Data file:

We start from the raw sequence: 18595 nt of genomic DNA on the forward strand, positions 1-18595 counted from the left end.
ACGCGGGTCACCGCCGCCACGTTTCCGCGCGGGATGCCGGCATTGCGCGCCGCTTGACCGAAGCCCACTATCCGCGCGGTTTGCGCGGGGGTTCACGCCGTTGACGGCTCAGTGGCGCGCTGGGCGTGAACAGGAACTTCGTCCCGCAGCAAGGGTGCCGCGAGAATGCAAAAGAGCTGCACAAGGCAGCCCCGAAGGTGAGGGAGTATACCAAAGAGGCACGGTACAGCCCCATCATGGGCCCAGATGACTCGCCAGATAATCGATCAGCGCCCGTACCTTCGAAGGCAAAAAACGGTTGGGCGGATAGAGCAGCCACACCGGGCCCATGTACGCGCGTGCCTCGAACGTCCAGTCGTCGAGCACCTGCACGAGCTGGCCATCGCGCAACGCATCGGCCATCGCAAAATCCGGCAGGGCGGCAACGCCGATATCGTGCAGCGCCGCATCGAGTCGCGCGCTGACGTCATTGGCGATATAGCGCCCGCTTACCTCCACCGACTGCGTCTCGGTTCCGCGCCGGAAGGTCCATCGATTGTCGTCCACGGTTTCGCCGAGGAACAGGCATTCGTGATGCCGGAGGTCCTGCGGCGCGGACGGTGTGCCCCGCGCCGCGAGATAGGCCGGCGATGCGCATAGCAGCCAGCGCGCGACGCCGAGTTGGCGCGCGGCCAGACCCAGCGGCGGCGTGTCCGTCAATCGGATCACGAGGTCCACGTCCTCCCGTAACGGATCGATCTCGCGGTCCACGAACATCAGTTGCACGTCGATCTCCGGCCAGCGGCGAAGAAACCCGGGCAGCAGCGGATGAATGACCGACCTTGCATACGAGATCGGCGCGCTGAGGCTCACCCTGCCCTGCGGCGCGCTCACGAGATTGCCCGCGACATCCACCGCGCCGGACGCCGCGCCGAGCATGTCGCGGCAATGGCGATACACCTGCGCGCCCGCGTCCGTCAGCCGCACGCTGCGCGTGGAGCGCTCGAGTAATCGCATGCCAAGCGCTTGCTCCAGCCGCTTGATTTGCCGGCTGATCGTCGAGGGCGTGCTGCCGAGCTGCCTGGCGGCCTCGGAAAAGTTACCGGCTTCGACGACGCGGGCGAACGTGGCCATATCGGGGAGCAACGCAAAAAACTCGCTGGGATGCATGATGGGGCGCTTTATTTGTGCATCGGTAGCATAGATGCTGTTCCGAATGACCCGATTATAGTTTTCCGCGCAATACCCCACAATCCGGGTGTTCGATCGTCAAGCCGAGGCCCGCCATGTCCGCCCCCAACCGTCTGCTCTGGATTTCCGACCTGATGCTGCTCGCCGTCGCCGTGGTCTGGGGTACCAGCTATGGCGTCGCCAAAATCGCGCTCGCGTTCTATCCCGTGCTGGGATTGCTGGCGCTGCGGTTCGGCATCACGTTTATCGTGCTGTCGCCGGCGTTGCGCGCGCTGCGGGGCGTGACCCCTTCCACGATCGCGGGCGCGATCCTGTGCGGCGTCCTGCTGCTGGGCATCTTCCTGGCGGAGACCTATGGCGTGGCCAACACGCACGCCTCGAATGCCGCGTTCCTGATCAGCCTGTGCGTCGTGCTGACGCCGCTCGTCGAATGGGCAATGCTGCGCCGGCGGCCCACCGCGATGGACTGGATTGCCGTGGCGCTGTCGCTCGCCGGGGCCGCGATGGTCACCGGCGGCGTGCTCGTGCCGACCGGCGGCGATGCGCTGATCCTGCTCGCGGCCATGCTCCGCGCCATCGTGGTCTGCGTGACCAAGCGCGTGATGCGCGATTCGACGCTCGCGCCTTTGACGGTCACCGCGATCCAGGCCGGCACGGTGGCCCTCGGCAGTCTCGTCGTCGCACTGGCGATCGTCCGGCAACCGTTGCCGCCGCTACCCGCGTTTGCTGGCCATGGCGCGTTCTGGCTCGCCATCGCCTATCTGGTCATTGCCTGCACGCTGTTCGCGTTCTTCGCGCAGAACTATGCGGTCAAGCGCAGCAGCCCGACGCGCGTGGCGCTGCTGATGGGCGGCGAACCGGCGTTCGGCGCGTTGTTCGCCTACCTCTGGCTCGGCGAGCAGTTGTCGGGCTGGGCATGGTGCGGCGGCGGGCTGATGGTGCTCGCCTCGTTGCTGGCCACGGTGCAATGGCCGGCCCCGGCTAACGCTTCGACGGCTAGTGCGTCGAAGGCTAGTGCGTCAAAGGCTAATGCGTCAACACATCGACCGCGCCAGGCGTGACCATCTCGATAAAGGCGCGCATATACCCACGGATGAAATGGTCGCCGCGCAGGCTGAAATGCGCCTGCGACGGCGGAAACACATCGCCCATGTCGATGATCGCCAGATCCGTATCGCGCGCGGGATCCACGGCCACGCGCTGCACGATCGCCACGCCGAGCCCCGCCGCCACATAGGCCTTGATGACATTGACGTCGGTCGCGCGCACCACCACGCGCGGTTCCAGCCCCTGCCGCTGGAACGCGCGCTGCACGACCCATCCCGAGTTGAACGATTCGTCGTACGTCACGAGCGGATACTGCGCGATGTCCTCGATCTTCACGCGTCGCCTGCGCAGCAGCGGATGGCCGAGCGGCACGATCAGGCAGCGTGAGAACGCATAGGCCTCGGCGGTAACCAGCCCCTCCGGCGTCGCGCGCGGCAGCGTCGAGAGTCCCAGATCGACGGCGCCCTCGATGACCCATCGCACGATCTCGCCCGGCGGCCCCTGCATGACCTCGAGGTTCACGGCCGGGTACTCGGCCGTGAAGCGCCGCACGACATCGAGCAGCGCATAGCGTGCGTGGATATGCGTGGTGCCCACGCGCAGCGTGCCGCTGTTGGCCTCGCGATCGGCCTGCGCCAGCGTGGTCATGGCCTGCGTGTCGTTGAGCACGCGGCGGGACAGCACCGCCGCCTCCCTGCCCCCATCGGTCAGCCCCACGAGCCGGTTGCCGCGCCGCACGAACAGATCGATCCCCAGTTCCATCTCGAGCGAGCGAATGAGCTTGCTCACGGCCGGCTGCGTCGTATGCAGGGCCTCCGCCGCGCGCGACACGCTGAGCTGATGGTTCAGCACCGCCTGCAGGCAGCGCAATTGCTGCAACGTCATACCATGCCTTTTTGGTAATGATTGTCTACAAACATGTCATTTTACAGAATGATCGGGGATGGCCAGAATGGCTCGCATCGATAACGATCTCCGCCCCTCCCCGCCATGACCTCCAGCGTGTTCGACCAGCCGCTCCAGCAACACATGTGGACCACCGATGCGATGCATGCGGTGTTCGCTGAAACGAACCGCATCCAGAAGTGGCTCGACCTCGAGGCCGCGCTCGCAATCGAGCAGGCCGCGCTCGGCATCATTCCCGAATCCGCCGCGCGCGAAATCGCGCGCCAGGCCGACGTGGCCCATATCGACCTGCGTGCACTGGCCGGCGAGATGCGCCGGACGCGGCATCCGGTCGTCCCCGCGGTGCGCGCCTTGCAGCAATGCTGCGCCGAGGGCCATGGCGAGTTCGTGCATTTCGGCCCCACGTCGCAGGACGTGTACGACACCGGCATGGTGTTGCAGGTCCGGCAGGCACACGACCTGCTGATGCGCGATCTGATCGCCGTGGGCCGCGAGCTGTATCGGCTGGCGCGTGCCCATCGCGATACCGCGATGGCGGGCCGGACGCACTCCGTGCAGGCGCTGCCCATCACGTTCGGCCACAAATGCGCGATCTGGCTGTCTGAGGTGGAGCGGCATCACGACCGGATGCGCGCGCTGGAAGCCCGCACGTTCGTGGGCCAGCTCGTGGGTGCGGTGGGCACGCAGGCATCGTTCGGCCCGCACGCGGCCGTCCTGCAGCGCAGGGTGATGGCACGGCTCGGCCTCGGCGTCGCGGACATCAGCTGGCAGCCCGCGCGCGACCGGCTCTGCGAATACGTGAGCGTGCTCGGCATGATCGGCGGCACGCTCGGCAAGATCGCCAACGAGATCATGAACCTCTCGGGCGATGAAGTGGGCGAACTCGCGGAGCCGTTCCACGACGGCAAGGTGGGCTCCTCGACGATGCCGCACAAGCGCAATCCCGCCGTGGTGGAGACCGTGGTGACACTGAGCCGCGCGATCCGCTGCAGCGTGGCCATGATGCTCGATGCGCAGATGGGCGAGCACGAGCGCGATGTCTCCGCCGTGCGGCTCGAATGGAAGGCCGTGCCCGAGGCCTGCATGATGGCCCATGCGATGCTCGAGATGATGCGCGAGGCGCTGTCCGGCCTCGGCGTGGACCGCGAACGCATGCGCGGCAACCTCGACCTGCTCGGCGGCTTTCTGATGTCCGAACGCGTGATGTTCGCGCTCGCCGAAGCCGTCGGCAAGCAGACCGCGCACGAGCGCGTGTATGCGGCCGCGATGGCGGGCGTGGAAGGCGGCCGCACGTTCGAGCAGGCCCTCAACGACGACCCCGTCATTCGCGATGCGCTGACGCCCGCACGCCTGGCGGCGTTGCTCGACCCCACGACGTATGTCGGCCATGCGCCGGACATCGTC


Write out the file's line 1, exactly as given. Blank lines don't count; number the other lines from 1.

We start from the raw sequence: 18595 nt of genomic DNA on the forward strand, positions 1-18595 counted from the left end.